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Re: [Xen-devel] [PATCH v2] rwlock: allow recursive read locking when already locked in write mode

On 21.02.2020 10:10, Roger Pau Monné wrote:
> On Thu, Feb 20, 2020 at 07:20:06PM +0000, Julien Grall wrote:
>> Hi,
>> On 20/02/2020 17:31, Roger Pau Monne wrote:
>>> Allow a CPU already holding the lock in write mode to also lock it in
>>> read mode. There's no harm in allowing read locking a rwlock that's
>>> already owned by the caller (ie: CPU) in write mode. Allowing such
>>> accesses is required at least for the CPU maps use-case.
>>> In order to do this reserve 14bits of the lock, this allows to support
>>> up to 16384 CPUs. Also reduce the write lock mask to 2 bits: one to
>>> signal there are pending writers waiting on the lock and the other to
>>> signal the lock is owned in write mode. Note the write related data
>>> is using 16bits, this is done in order to be able to clear it (and
>>> thus release the lock) using a 16bit atomic write.
>>> This reduces the maximum number of concurrent readers from 16777216 to
>>> 65536, I think this should still be enough, or else the lock field
>>> can be expanded from 32 to 64bits if all architectures support atomic
>>> operations on 64bit integers.
>> FWIW, arm32 is able to support atomic operations on 64-bit integers.
>>>   static inline void _write_unlock(rwlock_t *lock)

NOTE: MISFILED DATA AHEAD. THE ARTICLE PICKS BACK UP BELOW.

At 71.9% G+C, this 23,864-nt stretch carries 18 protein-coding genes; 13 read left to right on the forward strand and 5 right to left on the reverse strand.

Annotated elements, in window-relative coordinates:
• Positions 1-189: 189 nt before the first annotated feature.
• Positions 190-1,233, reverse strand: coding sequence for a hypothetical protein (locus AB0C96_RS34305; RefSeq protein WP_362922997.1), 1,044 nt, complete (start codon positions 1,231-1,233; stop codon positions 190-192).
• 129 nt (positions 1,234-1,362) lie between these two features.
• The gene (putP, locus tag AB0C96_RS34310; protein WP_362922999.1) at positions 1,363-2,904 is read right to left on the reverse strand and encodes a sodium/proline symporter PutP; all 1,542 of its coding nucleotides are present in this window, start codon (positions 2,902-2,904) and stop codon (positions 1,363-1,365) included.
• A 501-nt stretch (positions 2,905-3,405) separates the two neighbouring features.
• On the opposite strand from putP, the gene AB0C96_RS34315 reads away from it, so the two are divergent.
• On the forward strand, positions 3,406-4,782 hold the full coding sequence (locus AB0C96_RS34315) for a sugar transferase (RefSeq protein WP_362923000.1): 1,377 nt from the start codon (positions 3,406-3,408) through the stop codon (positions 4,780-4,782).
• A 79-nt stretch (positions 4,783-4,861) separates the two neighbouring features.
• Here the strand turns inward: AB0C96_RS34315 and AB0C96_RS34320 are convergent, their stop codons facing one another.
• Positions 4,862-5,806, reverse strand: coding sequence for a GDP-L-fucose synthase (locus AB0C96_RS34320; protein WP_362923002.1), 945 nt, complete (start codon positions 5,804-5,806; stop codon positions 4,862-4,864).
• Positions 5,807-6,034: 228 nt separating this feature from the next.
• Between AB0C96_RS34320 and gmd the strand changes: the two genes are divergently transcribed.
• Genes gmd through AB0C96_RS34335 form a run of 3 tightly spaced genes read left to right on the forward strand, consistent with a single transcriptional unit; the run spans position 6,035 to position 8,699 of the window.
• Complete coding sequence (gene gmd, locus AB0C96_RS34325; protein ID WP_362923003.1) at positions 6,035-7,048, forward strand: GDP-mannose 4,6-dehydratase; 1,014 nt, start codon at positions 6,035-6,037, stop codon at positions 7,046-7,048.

>>>   {
>>> -    /*
>>> -     * If the writer field is atomic, it can be cleared directly.
>>> -     * Otherwise, an atomic subtraction will be used to clear it.
>>> -     */
>>> -    atomic_sub(_QW_LOCKED, &lock->cnts);
>>> +    /* Since the writer field is atomic, it can be cleared directly. */
>>> +    ASSERT(_is_write_locked_by_me(atomic_read(&lock->cnts)));
>>> +    BUILD_BUG_ON(_QR_SHIFT != 16);
>>> +    write_atomic((uint16_t *)&lock->cnts, 0);
>> I think this is an abuse to cast an atomic_t() directly into a uint16_t. You
>> would at least want to use &lock->cnts.counter here.
> Sure, I was wondering about this myself.
> Will wait for more comments, not sure whether this can be fixed upon
> commit if there are no other issues.

It's more than just adding another field specifier here. A cast like
this one is endianness-unsafe, and hence a trap waiting for a big
endian port attempt to fall into. At the very least this should cause
a build failure on big endian systems, even better would be if it was


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